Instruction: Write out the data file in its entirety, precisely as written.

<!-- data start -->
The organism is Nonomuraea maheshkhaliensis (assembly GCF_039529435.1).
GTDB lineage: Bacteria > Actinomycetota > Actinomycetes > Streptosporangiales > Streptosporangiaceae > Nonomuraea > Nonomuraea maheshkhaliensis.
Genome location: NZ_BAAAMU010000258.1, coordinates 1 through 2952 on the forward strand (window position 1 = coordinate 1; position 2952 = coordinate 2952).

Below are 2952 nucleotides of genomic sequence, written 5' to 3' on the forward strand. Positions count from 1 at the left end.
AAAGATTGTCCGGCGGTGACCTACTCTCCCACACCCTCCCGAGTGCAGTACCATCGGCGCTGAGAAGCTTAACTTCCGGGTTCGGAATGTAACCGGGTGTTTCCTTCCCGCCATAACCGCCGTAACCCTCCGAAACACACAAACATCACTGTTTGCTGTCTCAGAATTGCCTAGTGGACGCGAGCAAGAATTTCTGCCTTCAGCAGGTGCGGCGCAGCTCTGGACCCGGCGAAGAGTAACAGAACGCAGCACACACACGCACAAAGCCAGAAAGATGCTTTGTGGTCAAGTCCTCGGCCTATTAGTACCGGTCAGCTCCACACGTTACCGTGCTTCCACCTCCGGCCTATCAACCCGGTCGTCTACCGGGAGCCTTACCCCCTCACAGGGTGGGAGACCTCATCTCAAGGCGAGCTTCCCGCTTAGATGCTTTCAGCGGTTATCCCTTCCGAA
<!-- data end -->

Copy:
The organism is Nonomuraea maheshkhaliensis (assembly GCF_039529435.1).
GTDB lineage: Bacteria > Actinomycetota > Actinomycetes > Streptosporangiales > Streptosporangiaceae > Nonomuraea > Nonomuraea maheshkhaliensis.
Genome location: NZ_BAAAMU010000258.1, coordinates 1 through 2952 on the forward strand (window position 1 = coordinate 1; position 2952 = coordinate 2952).

Below are 2952 nucleotides of genomic sequence, written 5' to 3' on the forward strand. Positions count from 1 at the left end.
AAAGATTGTCCGGCGGTGACCTACTCTCCCACACCCTCCCGAGTGCAGTACCATCGGCGCTGAGAAGCTTAACTTCCGGGTTCGGAATGTAACCGGGTGTTTCCTTCCCGCCATAACCGCCGTAACCCTCCGAAACACACAAACATCACTGTTTGCTGTCTCAGAATTGCCTAGTGGACGCGAGCAAGAATTTCTGCCTTCAGCAGGTGCGGCGCAGCTCTGGACCCGGCGAAGAGTAACAGAACGCAGCACACACACGCACAAAGCCAGAAAGATGCTTTGTGGTCAAGTCCTCGGCCTATTAGTACCGGTCAGCTCCACACGTTACCGTGCTTCCACCTCCGGCCTATCAACCCGGTCGTCTACCGGGAGCCTTACCCCCTCACAGGGTGGGAGACCTCATCTCAAGGCGAGCTTCCCGCTTAGATGCTTTCAGCGGTTATCCCTTCCGAA